At City University, we seek to develop Asia's future writers, and this scholarship is offered to attract the most talented writers to our programme. This summer, we begin our first class of writers for the MFA in Creative Writing specialising in Asian Writing in English, the first programme in the world to offer this specialty. Based in the English department, the innovative 45-credit, two-year programme will accept a limited number of students in creative non-fiction, fiction and poetry. The degree is benchmarked to international standards for the MFA. The Hong Kong native author Xu Xi assisted in its development and joined the Department as their first Writer-in-Residence on March 1.

"We anticipate the majority of applicants to be from Asia," Xu says, "but many writers in the West, both of Asian and non-Asian ethnicity, are increasingly drawn to Asia, especially China. They're not always best served by MFA programmes in the West where there’s little focus on either a contemporary or historical Asian perspective or Asian literature." The faculty will all be writers who 'know Asia, live Asia, read Asia, write Asia' as the programme’s advertising says. The top criterion for admission will be the quality of creative work.

This initiative is part of an overall strategy to develop the creative curriculum at the university. Professor Kingsley Bolton, Head of English at City University says, "Our English Department is a very young one, but probably one of the most dynamic and innovative departments of its kind in Asia. In the next few years, we are aiming to make the English Department here a leading centre for creative writing, drama, and cultural studies, not only for Hong Kong but also for the whole of the Asian region." The MFA is generally considered a professional degree, qualifying students to work in professions where good writing skills are required, as well as providing the groundwork for an international writing and publishing career.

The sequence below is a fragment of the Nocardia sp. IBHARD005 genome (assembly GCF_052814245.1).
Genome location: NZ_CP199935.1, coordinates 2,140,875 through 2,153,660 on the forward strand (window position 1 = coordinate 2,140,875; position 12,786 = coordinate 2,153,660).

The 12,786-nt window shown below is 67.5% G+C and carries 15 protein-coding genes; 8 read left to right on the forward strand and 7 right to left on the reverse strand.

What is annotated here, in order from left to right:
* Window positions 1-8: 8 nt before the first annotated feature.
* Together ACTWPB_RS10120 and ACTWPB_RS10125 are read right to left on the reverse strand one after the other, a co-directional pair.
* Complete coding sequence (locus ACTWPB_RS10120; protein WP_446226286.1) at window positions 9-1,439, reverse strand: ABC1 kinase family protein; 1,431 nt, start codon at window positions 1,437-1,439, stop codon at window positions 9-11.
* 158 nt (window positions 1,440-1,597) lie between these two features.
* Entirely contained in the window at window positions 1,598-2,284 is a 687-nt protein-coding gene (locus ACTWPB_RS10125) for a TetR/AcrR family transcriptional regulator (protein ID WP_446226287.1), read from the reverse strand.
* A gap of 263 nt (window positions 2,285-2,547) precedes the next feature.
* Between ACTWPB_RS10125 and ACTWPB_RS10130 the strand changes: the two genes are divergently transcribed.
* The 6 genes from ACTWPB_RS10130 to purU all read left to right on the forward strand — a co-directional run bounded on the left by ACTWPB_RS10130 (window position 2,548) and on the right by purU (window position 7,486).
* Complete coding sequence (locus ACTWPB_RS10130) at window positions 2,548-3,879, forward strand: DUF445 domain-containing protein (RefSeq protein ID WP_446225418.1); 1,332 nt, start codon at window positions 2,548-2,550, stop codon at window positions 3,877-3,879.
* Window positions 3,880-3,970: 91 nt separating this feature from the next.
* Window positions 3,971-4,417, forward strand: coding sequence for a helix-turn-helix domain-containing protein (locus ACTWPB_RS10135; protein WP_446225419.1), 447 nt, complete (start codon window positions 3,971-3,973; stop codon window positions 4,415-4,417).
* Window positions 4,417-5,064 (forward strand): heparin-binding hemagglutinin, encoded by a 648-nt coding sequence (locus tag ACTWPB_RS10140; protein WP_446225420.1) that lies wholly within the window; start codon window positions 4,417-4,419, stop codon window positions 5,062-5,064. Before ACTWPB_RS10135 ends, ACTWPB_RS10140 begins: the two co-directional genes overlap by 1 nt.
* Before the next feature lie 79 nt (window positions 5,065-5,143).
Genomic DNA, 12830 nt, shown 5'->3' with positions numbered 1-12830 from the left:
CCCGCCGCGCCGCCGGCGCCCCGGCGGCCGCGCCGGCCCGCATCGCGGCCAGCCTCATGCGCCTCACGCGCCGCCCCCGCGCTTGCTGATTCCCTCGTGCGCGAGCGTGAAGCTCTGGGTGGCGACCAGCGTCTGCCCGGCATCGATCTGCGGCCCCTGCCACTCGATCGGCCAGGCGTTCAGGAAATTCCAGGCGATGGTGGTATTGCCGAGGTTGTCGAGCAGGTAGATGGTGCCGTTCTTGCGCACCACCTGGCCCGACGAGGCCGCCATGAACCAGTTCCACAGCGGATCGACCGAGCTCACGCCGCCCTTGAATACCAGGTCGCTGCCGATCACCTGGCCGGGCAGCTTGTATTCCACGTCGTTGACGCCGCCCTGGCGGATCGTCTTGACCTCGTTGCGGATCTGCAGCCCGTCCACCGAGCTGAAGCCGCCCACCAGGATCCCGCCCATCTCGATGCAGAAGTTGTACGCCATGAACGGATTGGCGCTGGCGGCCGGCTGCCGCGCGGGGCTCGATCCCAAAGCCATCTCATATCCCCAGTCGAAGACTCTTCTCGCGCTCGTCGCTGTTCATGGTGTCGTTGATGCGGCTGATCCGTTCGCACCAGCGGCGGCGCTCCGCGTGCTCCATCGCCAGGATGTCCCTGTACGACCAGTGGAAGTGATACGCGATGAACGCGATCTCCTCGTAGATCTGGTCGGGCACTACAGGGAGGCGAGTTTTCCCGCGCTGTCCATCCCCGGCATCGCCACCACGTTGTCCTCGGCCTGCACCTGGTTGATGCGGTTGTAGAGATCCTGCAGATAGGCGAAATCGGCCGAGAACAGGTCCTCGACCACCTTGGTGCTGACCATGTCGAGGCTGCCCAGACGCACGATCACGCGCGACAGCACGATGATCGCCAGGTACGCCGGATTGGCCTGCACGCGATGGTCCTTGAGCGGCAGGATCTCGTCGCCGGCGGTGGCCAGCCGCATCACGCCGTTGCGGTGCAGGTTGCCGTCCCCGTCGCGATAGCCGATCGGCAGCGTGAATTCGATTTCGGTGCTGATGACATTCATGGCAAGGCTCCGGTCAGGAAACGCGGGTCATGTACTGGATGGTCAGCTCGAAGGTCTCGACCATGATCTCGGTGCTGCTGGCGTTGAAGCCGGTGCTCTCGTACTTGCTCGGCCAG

The low-residency graduate degree model is relatively new in Asia. A long-established pedagogical model in the U.S., such programmes are especially suited for the creative arts. In particular, this programme is ideal for working professionals who cannot afford to spend two years as full-time graduate students in a traditional writing programme. Structured for individualised learning, students work via distance learning with writing mentors on a one-on-one basis during the semesters, and attend brief 'residencies' at the university two to three times a year. The low faculty-to-student ratio allows for intensive feedback on the student’s work and approximates the professional editor-writer relationship.

The first residency is scheduled for summer 2010. The internationally renowned novelist Timothy Mo will be Visiting Writer and the faculty writers for the 2010 class features an international cast from Hong Kong, India, the U.K, Canada and the U.S., with connections and roots in China, Japan, the Philippines, Malaysia, Indonesia and elsewhere. The writers include Tina Chang, Marilyn Chin, Luis Francia, Robin Hemley, Justin Hill, Sharmistha Mohanty, James Scudamore, Ravi Shankar, Jess Row and Madeleine Thien. For applications, please visit For further information, please email or call Xu Xi at ++852.3442.8732.

March 11, 2010